Researchers from Wageningen University, along with colleagues from the University of Groningen and the University of Pavia (Italy), have unravelled the mechanism that plays a role in the natural production of vitamin C. In this process, a molecular gatekeeper blocks the entrance to the reaction centre of a crucial enzyme.
The biological production of vitamin C in plants, fungi and many animals is a complicated process that involves enzymes. A large group of these catalysts need oxygen to function well. In plants, a chemical, cytochrome C, replaces the function of oxygen. Cytochrome C or oxygen ensures that the co-factor flavin in the enzyme's action centre is brought back to its original state after reaction. Because of this restoration, the enzyme is ready for a new reaction.
The research team wondered why the one group of enzymes reacted with oxygen and the other, closely related group did not. How does the oxygen reach the centre of the enzyme, which consists of about 500 hundred linked building blocks (amino acids) of different sizes and forms. This string of building blocks is, as it were, bunched up into a little lump with 'holes, caverns and tunnels' in between. Oxygen has to seep through this little lump or clear a path through the tangle of amino acids in order to penetrate the hidden flavin in the centre.
Imagine, the researchers said, that in some enzymes oxygen can reach the enzyme's centre through tunnels and holes. You should then be able to discover the route using the structure. Unfortunately, there was no crystalline structure of the enzyme in question on hand. There was, however, one other possibility. By laying side by side all of the individual building blocks of the enzymes that react with oxygen and those that do not, the differences should become clear.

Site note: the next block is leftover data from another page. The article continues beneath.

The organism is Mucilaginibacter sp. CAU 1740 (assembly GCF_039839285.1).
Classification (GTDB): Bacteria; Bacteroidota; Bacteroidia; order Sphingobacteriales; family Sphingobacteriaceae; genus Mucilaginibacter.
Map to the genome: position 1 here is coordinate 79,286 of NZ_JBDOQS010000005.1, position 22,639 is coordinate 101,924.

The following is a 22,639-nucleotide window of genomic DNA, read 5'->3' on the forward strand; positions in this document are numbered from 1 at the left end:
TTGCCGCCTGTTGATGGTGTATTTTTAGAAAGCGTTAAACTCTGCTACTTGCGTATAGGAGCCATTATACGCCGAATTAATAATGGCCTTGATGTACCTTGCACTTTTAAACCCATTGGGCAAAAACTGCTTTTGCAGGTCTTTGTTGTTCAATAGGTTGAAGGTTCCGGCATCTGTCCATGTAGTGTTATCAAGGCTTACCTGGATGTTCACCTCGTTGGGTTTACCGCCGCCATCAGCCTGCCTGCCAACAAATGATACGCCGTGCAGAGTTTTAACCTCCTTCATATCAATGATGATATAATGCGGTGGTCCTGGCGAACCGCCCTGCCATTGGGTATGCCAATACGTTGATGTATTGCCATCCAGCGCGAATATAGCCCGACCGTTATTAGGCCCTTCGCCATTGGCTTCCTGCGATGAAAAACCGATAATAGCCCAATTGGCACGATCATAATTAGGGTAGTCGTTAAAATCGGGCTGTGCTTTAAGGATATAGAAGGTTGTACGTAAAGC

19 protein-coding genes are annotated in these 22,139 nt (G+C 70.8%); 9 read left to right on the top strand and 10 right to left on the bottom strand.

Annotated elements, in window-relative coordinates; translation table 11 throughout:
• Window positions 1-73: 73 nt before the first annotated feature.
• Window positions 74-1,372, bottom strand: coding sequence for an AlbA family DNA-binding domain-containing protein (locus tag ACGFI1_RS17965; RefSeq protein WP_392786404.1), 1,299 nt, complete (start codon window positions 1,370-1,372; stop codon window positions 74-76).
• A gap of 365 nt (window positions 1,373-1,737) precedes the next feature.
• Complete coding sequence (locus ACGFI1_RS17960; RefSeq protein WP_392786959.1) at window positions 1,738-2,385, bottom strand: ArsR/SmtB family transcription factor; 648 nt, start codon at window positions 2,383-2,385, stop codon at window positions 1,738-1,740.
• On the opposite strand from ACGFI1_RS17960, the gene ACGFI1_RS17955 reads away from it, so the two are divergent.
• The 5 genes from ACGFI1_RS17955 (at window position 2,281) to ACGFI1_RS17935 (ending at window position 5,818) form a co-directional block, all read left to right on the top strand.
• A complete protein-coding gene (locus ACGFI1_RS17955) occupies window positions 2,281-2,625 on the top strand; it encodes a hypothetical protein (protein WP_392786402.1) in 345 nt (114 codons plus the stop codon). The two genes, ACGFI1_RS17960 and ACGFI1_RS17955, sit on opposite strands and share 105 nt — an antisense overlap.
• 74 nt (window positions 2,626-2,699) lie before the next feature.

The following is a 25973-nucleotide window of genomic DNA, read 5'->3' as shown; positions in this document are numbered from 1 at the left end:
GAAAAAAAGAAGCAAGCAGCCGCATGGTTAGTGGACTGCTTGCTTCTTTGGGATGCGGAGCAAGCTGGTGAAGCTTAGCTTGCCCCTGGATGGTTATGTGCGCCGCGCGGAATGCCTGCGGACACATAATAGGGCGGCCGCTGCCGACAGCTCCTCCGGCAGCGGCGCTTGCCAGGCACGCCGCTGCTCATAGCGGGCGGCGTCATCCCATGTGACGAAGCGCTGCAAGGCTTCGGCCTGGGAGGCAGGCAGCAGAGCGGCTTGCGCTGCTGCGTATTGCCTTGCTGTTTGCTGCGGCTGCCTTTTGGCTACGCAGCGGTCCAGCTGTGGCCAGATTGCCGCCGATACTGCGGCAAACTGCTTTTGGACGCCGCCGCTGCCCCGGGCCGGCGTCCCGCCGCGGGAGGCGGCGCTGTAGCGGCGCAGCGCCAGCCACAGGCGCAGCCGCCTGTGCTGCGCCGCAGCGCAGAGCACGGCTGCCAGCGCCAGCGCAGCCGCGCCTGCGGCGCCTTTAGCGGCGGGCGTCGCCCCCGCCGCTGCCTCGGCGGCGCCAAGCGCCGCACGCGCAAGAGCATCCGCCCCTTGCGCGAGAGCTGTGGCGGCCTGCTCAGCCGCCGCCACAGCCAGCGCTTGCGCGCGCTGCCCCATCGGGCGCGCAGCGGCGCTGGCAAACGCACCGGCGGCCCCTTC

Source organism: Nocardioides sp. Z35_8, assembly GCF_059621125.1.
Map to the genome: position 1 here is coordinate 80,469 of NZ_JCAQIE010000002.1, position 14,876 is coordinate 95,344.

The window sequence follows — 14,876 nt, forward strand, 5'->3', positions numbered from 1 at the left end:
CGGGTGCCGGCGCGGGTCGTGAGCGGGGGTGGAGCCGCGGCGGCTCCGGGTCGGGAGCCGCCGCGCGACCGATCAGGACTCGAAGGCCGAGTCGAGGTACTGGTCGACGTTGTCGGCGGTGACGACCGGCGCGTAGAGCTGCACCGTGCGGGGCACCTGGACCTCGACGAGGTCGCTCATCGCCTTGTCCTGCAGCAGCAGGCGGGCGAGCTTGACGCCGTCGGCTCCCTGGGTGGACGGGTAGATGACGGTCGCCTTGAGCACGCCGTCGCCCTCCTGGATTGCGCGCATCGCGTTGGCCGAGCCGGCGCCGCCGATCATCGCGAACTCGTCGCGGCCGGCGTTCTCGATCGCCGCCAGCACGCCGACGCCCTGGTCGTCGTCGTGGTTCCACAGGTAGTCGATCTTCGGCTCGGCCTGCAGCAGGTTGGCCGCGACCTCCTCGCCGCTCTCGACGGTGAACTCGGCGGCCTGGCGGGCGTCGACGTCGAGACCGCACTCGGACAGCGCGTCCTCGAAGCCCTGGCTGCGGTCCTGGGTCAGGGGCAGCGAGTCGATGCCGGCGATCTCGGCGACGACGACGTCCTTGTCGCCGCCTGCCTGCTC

Comparing both analyses brought a subtle difference to light. Only one building block, number 113, at the end of a possible route turned out to be a bit different. This difference relates to the amino acid alanine. When alanine was replaced by the smaller building block glycine at that position, it turned out that the enzyme was suddenly oxygen permeable. And not just a little bit. The difference is so large it's as if a dam has burst: a factor of 400.
How is it possible that one building block in a construction of 500 blocks can have so much effect? The researchers support the tunnel theory: the building block alanine has four different protrusions, while glycine has only three. Alanine's extra protrusion, a methyl group, blocks the tunnel and prevents oxygen from penetrating the centre. At this site, alanine works as a gatekeeper and it keeps the door tightly shut.
But, why isn't the gate just simply open? Evidently, having a strict gatekeeper has its advantages. It turns out that the aggressive substance hydrogen peroxide ('domestic bleach') forms in the reaction with oxygen. Hydrogen peroxide accelerates the ageing of cells and a plant, which makes a lot of vitamin C, does not like this.
The way is now open to prepare vitamin C in a natural way. However, the chemical route already exists, is cheap and yields an identical product. The deciphered mechanism is, however, also applicable to similar biochemical reactions, for example, the preparation of vanilla. Additionally, the deciphered process can mean a step forward in synthetic biology in which products that do not occur or hardly occur in nature can be produced in a natural way.
The article in which the team reports its finding has been declared Paper of the Week by the Journal of Biological Chemistry, an honour given to only one in every hundred articles.
- Leferink et al. Identification of a Gatekeeper Residue That Prevents Dehydrogenases from Acting as Oxidases. Journal of Biological Chemistry, 2008; 284 (7): 4392 DOI: 10.1074/jbc.M808202200
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